A Verizon report says that small data breaches — those with fewer than 100 files lost — cost between $18,120 and $35,730. Unless these are expenses that you can easily sustain, it’s time to implement a BDR plan.
Five reasons why SBOs need a BDR plan.

Hurricane Maria Almost Destroyed This Entrepreneur’s $300,000 Franchise Investment. Here’s How she Moved Forward

Hurricane Maria Almost Destroyed This Entrepreneur's $300,000 Franchise Investment. Here's How She Moved Forward.

Post-hurricane, this Pita Pit franchisee in San Juan dealt with lack of food, gas, power and communication. Here’s how she used a new mindset to move forward

Hayden Field, EntrepreneurStaff, Associate Editor, July 11, 2018 Women/Entrepreneur

In the Women Entrepreneur series My Worst Moment, female founders provide a firsthand account of the most difficult, gut-wrenching, almost-made-them-give-up experience they’ve had while building their business — and how they recovered.
When Hurricane Maria hit Puerto Rico on September 20, 2018, it left almost insurmountable tragedy in its wake. Although the death toll is widely disputed, one Harvard study estimates a potential 4,645 excess deaths, and the storm likely caused between $40 billion and $85 billion in damage, according to catastrophe modeling firm AIR Worldwide. Businesses — and plans for businesses — were also heavily impacted. Valeria Quinones had invested $300,000 to open a Pita Pit franchise, and although her construction site wasn’t destroyed, she faced hunger, power outages and monetary losses. Here, she tells us how she used a new mindset to take her next steps and move forward.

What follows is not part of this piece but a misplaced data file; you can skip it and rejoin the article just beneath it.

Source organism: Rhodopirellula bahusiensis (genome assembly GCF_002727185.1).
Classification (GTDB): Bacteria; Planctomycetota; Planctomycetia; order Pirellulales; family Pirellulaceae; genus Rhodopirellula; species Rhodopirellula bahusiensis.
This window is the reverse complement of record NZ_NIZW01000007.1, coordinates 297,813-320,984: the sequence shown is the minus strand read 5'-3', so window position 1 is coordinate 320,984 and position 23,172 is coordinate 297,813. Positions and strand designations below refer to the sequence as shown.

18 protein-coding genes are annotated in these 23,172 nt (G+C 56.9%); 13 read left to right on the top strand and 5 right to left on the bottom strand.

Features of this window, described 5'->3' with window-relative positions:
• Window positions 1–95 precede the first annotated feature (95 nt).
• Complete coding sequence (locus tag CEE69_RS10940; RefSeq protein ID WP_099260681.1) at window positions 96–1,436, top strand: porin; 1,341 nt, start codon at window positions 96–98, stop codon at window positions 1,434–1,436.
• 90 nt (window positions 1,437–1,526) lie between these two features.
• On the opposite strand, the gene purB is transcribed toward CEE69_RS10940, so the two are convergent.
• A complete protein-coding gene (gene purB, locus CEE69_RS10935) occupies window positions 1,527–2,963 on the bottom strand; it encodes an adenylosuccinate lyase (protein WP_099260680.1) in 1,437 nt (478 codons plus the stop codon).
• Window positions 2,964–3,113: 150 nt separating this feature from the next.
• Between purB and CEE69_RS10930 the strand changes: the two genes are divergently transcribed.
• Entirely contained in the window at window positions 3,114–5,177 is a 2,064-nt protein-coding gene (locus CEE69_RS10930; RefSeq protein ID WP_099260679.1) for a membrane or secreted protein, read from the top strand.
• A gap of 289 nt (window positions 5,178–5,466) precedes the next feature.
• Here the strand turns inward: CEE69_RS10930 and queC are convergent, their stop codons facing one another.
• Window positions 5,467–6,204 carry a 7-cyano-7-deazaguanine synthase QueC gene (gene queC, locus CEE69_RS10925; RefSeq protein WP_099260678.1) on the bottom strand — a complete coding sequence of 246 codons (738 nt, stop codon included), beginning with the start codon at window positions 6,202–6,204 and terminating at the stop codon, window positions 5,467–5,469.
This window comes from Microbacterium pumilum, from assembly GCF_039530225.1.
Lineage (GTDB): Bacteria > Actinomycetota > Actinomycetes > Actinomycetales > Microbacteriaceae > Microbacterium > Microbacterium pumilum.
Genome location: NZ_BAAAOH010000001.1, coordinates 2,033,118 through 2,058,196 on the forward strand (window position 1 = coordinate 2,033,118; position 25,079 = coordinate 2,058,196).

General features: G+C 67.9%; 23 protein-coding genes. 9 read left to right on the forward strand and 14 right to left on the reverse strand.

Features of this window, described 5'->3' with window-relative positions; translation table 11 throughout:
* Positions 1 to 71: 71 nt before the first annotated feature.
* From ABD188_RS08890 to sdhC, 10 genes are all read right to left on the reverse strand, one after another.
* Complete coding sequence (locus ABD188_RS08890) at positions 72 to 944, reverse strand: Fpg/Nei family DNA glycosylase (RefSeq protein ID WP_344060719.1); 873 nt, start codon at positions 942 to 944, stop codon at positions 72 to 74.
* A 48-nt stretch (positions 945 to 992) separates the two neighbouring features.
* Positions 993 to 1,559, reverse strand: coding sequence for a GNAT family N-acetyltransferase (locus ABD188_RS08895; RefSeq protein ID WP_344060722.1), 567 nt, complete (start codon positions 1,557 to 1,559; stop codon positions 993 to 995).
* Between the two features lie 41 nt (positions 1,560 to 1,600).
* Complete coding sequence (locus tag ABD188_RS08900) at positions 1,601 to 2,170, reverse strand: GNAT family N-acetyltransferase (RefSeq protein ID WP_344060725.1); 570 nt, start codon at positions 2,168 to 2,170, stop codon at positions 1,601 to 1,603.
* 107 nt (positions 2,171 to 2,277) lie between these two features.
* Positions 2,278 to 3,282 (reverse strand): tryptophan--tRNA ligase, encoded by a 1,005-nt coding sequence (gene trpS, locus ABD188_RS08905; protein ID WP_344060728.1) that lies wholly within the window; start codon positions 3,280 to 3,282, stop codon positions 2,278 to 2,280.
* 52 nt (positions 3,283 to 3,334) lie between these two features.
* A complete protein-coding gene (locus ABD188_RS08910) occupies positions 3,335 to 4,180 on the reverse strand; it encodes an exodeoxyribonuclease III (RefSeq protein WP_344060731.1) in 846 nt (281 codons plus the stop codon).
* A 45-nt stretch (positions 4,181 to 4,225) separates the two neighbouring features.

You May Have a Disaster Plan, But What About Business Continuity Planning?

Written by Randy Johnston ACCOUNTEX

Every few years, we get reminders of how vulnerable we are to acts of nature. Events beyond our control, including fires, floods and hurricanes causing large-scale disaster, have been experienced in various parts of North America recently. Both man-made and natural events will occur, frequently without warning.

Randy Johnston is a top-rated technology speaker at the annual Accountex USA conference. Randy is broadly known for his Technology Update presentation, which he updates continuously. At Accountex 2018 in Boston, Randy will be presenting on Cloud Technology. Randy has expertise in technology, security, accounting, software and computer infrastructure, and strategic planning and management.

With technology, additional risks come from hacks by bad actors resulting in data breaches or malware infections, hardware manufacturer errors that lead to issues such as the Spectre or Meltdown processor exploits, and software manufacturers making erroneous updates to their software that lead to work stoppages. These events all illustrate the need for Business Continuity and Disaster Recovery.

Let’s separate these two concepts, try to understand the difference, and focus on what we can do to improve business continuity.